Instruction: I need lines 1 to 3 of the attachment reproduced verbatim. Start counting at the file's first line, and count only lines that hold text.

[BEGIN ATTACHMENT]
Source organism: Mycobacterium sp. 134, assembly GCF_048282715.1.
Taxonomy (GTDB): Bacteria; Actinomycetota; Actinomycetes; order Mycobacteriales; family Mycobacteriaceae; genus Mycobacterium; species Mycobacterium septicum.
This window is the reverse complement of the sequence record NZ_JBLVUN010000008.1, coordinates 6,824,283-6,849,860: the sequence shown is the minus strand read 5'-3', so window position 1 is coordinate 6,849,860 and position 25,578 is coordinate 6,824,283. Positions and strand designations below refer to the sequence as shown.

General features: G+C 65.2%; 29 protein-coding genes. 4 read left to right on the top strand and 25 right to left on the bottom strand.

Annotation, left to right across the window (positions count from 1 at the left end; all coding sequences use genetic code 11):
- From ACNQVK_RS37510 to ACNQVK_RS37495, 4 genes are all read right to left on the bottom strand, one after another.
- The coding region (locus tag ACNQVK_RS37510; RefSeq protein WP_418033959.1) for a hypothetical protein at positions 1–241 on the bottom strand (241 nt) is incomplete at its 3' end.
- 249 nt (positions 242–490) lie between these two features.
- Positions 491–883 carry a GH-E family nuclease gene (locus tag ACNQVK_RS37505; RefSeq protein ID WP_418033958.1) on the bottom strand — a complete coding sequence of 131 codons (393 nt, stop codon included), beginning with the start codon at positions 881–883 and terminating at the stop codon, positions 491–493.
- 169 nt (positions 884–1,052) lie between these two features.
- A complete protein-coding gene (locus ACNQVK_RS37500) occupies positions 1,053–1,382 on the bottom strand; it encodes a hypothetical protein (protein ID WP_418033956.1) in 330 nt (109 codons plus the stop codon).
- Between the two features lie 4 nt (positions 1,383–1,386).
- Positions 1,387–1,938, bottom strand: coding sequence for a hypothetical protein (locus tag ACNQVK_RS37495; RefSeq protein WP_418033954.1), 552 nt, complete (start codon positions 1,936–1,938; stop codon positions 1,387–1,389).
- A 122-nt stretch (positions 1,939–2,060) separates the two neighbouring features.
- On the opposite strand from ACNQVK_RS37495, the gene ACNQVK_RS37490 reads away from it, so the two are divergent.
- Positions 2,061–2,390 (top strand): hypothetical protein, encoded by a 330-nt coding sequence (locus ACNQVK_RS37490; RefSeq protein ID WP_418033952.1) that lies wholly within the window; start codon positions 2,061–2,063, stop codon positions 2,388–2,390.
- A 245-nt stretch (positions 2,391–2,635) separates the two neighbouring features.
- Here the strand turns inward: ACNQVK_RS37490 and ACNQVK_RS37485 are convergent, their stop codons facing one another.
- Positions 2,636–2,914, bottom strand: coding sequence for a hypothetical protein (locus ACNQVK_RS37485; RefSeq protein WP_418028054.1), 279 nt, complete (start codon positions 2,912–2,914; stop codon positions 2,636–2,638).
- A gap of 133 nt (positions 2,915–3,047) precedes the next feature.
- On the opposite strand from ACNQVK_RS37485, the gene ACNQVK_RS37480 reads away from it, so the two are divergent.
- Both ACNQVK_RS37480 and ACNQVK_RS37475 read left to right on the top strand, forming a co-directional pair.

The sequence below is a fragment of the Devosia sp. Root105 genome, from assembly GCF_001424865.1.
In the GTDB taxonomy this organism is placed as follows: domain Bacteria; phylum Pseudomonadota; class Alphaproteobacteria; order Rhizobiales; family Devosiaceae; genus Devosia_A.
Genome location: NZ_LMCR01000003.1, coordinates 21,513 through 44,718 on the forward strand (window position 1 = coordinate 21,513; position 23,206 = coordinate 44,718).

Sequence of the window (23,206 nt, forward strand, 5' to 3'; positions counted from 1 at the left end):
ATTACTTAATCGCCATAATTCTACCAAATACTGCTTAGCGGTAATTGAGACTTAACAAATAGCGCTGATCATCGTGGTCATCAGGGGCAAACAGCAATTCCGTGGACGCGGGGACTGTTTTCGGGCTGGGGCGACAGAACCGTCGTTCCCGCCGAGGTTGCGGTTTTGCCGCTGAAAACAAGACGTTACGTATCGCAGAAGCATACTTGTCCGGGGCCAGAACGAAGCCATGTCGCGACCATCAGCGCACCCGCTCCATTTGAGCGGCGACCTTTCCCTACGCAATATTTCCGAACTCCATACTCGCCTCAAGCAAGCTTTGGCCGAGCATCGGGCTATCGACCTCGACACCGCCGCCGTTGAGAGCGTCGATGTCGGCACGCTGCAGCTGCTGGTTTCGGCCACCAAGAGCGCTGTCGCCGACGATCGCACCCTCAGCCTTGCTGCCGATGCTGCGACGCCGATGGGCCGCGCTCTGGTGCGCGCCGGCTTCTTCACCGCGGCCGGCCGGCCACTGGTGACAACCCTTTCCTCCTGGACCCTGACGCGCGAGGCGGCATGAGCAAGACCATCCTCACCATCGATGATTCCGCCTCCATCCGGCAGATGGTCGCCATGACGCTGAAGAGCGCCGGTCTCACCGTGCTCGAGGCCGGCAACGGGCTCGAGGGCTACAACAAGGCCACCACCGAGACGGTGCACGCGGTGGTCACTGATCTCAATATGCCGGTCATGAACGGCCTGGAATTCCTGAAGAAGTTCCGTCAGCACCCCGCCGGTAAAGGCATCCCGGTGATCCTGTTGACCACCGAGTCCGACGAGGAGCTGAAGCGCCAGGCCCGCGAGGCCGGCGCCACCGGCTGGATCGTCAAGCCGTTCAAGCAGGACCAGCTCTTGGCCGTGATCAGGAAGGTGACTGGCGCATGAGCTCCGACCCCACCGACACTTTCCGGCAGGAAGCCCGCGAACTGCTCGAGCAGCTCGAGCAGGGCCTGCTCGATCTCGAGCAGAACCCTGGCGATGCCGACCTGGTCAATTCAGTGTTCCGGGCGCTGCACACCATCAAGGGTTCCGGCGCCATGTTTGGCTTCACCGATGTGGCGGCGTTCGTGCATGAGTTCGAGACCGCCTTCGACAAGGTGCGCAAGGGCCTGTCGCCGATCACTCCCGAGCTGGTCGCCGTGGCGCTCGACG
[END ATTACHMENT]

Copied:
Source organism: Mycobacterium sp. 134, assembly GCF_048282715.1.
Taxonomy (GTDB): Bacteria; Actinomycetota; Actinomycetes; order Mycobacteriales; family Mycobacteriaceae; genus Mycobacterium; species Mycobacterium septicum.
This window is the reverse complement of the sequence record NZ_JBLVUN010000008.1, coordinates 6,824,283-6,849,860: the sequence shown is the minus strand read 5'-3', so window position 1 is coordinate 6,849,860 and position 25,578 is coordinate 6,824,283. Positions and strand designations below refer to the sequence as shown.